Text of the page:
In the Garden: Ant Control
If your gardens have been taken over by ants... they may not be doing damage.
But if they are, Charlie Nardozzi has tips and tricks to drive them away in this week's In the Garden.
Sharon: Charlie it's amazing to me that we can go from snow and within a week there's ant problems. I mean, what is going on?
Charlie: Welcome to Vermont, right?
Sharon: I know!
Charlie: Yeah so we were blessed with a little ant mound in one of our gardens. Now this is a common occurrence for a lot of people.
Charlie: Whether it be in the lawns or in the gardens you'll see these mounds of ants and they're going all over the place, 99% of the time those ants are not causing any damage. One thing that they might do, though, is that they might be opening up tunnels so the roots of those plants will dry out. In this case, our plants seem to be doing okay. But if you have them drying out, you have to do something about it. So there's lots of home remedies out there. You can spice up the joint a little bit with either some cinnamon or cayenne pepper. So we're just going to put some of this liberally on the mound. The spiciness of it is something that ants just don't like.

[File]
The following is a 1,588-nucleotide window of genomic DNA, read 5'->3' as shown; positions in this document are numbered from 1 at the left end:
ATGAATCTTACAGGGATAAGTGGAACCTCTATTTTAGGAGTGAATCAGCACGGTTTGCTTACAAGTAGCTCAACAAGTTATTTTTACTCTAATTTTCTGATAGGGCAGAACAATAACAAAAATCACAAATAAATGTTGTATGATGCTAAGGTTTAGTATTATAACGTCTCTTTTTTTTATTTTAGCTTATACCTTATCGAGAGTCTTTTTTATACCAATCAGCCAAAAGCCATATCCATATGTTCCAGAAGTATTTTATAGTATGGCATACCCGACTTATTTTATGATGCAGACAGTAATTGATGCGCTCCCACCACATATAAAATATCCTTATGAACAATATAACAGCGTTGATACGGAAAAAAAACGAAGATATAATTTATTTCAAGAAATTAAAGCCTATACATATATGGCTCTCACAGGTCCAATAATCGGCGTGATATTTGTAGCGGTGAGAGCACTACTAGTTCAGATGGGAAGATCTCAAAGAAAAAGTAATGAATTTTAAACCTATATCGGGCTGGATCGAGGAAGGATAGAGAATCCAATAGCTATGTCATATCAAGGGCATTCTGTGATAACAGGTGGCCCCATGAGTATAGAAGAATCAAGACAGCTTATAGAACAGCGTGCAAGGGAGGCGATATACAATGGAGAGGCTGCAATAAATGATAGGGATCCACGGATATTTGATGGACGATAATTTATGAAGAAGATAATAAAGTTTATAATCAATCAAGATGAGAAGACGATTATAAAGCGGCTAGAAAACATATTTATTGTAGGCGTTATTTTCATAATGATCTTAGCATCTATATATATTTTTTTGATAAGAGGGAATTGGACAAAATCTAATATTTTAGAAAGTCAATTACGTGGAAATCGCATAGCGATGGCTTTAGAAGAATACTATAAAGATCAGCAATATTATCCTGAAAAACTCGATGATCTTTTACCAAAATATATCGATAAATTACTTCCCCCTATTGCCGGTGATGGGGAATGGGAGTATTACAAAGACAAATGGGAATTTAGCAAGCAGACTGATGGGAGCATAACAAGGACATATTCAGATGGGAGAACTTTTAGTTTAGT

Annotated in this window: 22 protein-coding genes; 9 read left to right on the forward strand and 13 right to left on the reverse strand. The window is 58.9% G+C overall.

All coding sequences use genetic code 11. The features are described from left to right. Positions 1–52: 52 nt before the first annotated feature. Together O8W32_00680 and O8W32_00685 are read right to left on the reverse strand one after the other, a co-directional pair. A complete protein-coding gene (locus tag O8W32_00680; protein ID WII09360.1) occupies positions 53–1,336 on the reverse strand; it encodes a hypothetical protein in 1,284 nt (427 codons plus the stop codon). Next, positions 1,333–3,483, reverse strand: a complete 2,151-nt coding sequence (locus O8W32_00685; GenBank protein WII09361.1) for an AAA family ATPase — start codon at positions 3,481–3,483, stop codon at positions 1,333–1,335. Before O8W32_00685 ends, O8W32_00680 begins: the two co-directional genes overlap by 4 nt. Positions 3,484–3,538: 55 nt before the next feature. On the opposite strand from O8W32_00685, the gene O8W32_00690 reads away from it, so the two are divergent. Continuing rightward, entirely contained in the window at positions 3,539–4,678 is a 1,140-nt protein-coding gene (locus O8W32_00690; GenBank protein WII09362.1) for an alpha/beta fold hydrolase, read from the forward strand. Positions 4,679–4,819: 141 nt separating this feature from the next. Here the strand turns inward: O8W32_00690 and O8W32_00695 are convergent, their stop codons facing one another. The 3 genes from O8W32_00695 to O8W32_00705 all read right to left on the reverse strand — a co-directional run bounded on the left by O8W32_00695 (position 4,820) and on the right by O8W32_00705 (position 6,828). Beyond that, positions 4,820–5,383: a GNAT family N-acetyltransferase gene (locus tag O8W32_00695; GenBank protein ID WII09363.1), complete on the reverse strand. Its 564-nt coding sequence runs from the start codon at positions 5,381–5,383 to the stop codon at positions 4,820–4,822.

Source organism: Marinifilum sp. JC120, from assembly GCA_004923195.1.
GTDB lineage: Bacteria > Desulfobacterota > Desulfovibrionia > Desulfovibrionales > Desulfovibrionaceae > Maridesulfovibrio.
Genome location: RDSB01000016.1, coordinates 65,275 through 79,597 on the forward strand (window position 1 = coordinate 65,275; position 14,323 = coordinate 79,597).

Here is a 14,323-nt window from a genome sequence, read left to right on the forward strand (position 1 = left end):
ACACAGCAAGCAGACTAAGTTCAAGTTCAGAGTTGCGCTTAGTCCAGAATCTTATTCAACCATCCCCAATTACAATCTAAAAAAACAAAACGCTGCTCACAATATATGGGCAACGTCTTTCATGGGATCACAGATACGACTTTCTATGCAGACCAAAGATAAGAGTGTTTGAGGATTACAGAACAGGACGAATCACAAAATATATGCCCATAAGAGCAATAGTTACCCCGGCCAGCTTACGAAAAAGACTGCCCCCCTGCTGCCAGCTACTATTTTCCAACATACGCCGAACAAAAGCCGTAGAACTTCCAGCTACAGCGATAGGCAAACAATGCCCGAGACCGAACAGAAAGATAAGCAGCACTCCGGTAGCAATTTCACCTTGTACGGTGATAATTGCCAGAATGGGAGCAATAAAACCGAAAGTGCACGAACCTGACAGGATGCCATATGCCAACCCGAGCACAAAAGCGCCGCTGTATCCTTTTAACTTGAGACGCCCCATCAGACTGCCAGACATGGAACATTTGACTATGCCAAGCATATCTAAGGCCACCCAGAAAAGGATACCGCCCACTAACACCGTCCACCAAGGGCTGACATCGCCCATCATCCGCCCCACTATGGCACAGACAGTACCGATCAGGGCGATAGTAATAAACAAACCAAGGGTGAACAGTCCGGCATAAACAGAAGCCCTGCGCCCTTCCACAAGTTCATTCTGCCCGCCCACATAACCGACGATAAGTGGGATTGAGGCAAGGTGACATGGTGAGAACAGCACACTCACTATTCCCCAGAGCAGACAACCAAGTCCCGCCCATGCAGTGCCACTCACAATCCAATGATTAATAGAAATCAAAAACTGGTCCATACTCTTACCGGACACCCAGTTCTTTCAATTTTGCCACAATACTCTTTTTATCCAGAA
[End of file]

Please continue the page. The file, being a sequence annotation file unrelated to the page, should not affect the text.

Sharon: Either one, or both?
Charlie: You can do both if you want. Why not make it like a little gourmet dish? And if that doesn't work, you can use diatomaceous earth. This is a white powder that's made up of little diatoms. They're like little skeletons. You sprinkle that in there, and it irritates the ants. So we're going to mix that in as well! How about that? They're really going to love this.
Sharon: Now do you want to do it before it rains, after it rains?
Charlie: Doesn't really matter. Just going to mix it in really well. So, if this doesn't work, the other alternative would be to come in with a shovel, dig out your plants, kind of mix around that area where the ants are, then put a mixture of soapy water with a little vegetable oil into that area so that'll probably drive them away."